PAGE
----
Your adult novel Send Me
has some brilliant moments of high school sex, including Joe’s music practice room oral encounters and his trying to become straight by cutting Farah Fawcett-Majors out of her poster, sweet-talking her, and “succeeding only in giving myself paper cuts in the last place you would ever want them.” Your YA characters are close to Joe’s age and they cope with complex issues like pot smoking, drug dealing, violence, alcoholism, and money scams. Why are they allowed to cuss but not even mention masturbating or have any physical intimacy beyond a couple kisses? Perhaps young readers anguished about their sexual activities – solo or otherwise -- would find it reassuring to know Garth does the same.
Wow. It’s like you just read my mind and you’re calling me on not saying what I really want to say. I was an affable nerd at fifteen with no sexual experience whatsoever, but I was obsessed with sex (aren’t we all). I’d like to write a YA novel where the main character carries out his days and masturbates excessively and thinks insane sexual thoughts at the most inappropriate moments—but I don’t want to write teen porn. Maybe I shy away from it because I think a publisher would. If that’s the case, I should be smacked.
Speaking of anxiety and reassurance, how was your coming out?
It was hot, hot, hot! Just kidding. It involved a lot of lying, of course, before I got around to being honest about who I was. I told a girl I knew that I was bi (not) when I was sixteen, and she “hooked me up,” as the kids these days say, with a guy my age who’d come out to her recently. We had a secret thing going on—which all took place in our parents’ cars. Then I went off to college, dated a drug dealer for a couple of months, and decided, to hell with this. I thought everything that was wrong with my life had to do with my being gay. So I climbed back into the closet and kept the door shut for two-and-a-half years. I had nothing but straight friends and pretended to have a girlfriend when I talked to my parents on the phone. How exhausting. Then I met the writer Michael Carroll (we were both twenty-one), and we became a couple. We were together for over four years—we’re still incredibly close, by the way—and by the time we split up, the door to my closet was wide open.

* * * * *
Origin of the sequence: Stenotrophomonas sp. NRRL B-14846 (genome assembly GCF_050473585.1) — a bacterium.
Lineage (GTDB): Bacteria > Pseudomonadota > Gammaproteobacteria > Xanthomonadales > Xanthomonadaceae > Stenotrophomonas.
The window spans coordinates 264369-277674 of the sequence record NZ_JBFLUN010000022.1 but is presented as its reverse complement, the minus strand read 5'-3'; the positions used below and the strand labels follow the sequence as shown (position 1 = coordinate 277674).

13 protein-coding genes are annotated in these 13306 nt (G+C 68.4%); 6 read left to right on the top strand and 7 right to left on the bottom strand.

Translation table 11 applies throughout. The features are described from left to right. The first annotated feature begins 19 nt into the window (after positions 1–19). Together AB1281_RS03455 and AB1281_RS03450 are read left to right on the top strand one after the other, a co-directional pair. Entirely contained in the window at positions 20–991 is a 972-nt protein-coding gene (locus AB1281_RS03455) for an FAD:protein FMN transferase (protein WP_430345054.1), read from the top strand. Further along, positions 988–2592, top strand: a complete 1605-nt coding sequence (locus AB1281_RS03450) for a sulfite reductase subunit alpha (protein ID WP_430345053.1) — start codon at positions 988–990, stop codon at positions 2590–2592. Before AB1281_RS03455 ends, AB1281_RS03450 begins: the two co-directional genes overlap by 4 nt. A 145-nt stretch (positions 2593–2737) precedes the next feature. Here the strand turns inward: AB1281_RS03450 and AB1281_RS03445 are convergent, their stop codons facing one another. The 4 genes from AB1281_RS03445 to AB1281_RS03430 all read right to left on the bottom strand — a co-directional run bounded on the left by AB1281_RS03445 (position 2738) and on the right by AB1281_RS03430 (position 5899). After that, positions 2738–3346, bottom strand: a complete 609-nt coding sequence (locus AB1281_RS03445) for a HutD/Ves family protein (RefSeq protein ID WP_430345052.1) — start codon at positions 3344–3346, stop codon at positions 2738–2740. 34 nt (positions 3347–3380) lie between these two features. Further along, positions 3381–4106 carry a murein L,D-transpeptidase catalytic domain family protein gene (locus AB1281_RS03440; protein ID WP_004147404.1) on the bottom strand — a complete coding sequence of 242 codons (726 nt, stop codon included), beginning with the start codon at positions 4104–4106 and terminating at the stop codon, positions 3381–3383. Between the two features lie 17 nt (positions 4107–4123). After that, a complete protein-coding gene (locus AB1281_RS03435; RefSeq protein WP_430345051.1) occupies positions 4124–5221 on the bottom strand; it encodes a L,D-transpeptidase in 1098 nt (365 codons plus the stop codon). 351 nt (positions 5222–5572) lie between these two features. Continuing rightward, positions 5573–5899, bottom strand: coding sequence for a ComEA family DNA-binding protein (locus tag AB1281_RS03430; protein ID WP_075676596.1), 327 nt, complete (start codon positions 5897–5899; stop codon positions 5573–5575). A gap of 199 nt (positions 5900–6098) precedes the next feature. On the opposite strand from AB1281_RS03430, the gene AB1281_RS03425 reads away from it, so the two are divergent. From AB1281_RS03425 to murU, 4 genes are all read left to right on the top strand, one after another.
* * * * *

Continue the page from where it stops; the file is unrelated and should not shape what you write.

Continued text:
You make the important point that sometimes gay people, like Garth, are asked to lie and hide who they are even after they’re ready to be open. In a similar vein, the publishers’ dust jacket copy on Send Me
and Saints of Augustine
conceals any gay content. This is vexing for readers specifically seeking gay stories. What has your experience been working with a largely straight-centric book industry?
I definitely noticed the total lack of gay content on those two jackets. It’s frustrating because I want people who are looking for that kind of book to be able to find it, and they won’t unless it’s via websites like yours. So some element of the publishing industry wants to publish books like these two YA’s, but another, stronger element wants to stifle the end product. For Saints, the publicist hooked me up (there’s that phrase again) with a few gay newspapers and no straight ones. For Mike… crickets chirped and a tumbleweed rolled past.
Do you know if your books have ever prompted parental complaints or been banned? What kind of fan mail do you get? Are you considering a P.E. Ryan website?